Policy and Mental Health among LGBTQ

I am currently a hospitalist nurse practitioner working in Hamilton, Montana (MT). I returned to school last fall to further my training in the specialty of psychiatric and mental health, to address a significant need here among hospitalized and non-hospitalized patients alike. Issues pertaining to lesbian, gay, bisexual, transgender, and queer/questioning (LGBTQ) youth have taken center-stage in my community lately. Recently a rally was held in support of a church organization that withdrew their help from the Food Bank because they had distributed some flyers on LGBTQ equality. MT Senator Theresa Manzella, from Hamilton, was quoted as saying “Now, they (gay people) like to play the protected class card and they’re the minority and they’re discriminated against, and they’re scared to walk down the street hand in hand. I’ve got to tell you, I think those are normal consequences associated with the choices they made. We can’t prevent them from doing that” (Rispens, 2021, para. 21). She stated, “my right to live a righteous lifestyle based on my sincerely held beliefs does not end where their choice to live a perverse lifestyle begins” (Rispens, 2021, para. 18). While Theresa Manzella is correct that the church acted within their rights per their recently passed senate bill (S.B.) 215 (interestingly, Manzella was one of the sponsors of said bill), her words were also particularly damaging to a community already struggling with major health disparities and discrimination, especially among youth and adolescents.  

According to the MT Department of Public Health and Human Services (DPHHS, 2021), suicide is the second major cause of death in children, adolescents, and young adults ages 10-24 nationally. As of 2019, MT ranked number 3 for highest suicide rates in the U.S. Suicide occurs more often in Native Americans, followed by Caucasians, and is overwhelmingly completed via lethal means such as firearms (60%). MT adolescents ages 11-17 have more than twice the rate of suicide, when compared to the national average. Some possible contributing factors include MT’s concurrently high rate of alcohol abuse, social isolation, high poverty levels, lack of mental health care, and the frequently stigmatizing views of mental health issues held by many Montanans. LGBTQ children and young adults are 4 times more likely to attempt suicide than cis-gendered (identifies with gender assigned at birth), straight individuals. LGBTQ youth who have families who do not approve of their sexual orientation or gender identity are more than 8 times as likely to attempt suicide. For each incidence of verbal or physical abuse related to being LGBTQ, the incidence of self-harm more than doubles (DPHHS, 2021).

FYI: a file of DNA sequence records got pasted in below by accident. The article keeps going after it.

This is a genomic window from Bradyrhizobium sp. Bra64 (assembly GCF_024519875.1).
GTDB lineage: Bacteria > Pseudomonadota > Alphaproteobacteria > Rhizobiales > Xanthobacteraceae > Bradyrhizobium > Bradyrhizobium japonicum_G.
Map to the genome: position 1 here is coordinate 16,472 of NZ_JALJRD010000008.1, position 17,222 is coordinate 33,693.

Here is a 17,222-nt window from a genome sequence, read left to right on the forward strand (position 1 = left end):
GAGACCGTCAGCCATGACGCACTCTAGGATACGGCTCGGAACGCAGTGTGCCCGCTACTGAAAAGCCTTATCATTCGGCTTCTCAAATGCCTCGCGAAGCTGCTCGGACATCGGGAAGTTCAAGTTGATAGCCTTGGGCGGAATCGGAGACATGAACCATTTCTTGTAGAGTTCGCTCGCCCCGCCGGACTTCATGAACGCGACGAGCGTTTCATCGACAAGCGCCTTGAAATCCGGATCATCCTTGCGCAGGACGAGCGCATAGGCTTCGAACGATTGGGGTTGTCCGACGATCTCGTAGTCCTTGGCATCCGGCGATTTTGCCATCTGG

The year 2021 will go down in history for its anti-LGBTQ legislation in MT, as well as around the country. MT S.B. 215 (freedom and restoration act) was signed into law April 22 and allows for remediation of situations where the government makes policies or people demand services or treatment that directly conflicts with an individual’s or entity’s ability to practice their religion or faith (S.B. 215, 2021). An example of this bill in action would be the blocking of a requirement for churches to hire LGBTQ staff, business owners to serve LGBTQ customers, and even the medical care of a patient who lives any lifestyle that directly conflicts with the “sincerely-held religious belief” of those caring for them (S.B. 215, 2021, p.2). This bill will impact an LGBTQ population in MT that already has a high rate of attempted suicide and self-harm by allowing direct discrimination towards both adults and children.